After rallying much of last week, natural gas futures pared their gains in early trading Monday as the temperature outlook cooled over the weekend. The September Nymex contract was off 24.7 cents to $8.521/MMBtu as of around 8:50 a.m. ET.

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Weather models trended cooler over the weekend, including a small loss of 2-3 cooling degree days (CDD) from the European model, according to NatGasWeather.

The American model “lost a heftier 8 CDD, although it’s been running much too hot the past several weeks and was expected to lose demand in the seven- to 150-day period in time, which it did,” NatGasWeather told clients ahead of Monday’s session.

Overall, the upcoming pattern “isn’t nearly as intimidating as it’s been the past few months” from a natural gas market perspective, with potential for the most intense heat in days eight through 15 expected to remain focused over the western Lower 48, the firm added.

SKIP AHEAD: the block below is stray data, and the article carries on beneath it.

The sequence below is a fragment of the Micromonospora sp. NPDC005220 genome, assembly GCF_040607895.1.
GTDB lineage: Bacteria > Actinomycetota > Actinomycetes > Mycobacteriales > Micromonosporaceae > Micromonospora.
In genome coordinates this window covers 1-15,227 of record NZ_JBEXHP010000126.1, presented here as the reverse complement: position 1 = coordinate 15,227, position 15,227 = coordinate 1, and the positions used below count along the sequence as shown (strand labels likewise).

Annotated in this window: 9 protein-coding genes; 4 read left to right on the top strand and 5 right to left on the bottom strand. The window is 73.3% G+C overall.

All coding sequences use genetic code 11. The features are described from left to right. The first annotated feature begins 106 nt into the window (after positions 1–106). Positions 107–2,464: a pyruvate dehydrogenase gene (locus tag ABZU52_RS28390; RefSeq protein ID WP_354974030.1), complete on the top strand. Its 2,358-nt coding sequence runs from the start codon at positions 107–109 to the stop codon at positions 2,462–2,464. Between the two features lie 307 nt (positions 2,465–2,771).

“Essentially, the opportunity for widespread extreme heat east of the Plains will drop considerably after this week,” NatGasWeather said. “As such, weather patterns are viewed as seasonal/neutral going forward, a significant change compared to solidly bullish weather patterns the past two months. 

“However, the natural gas markets spoke volumes last week by rocketing higher despite more seasonal patterns finally arriving.”

Last week’s rally, which coincided with new developments on the Freeport LNG terminal outage and a disruption to Gulf of Mexico production volumes, rested on “relatively flimsy ground,” according to EBW Analytics Group analyst Eli Rubin. As such, natural gas prices enter the new trading week “poised to test support.”

With strong liquefied natural gas feed gas volumes and production pulling back from recent highs, and with the storage trajectory still tight, the September contract could “springboard higher” off technical support, Rubin said.

On the other hand, the start of the monthly rollover of the UNG exchange traded fund and the upcoming release of the Energy Information Administration’s Drilling Productivity Report — expected to show more supply gains — both suggest “consolidation of last week’s rally is likely,” Rubin added.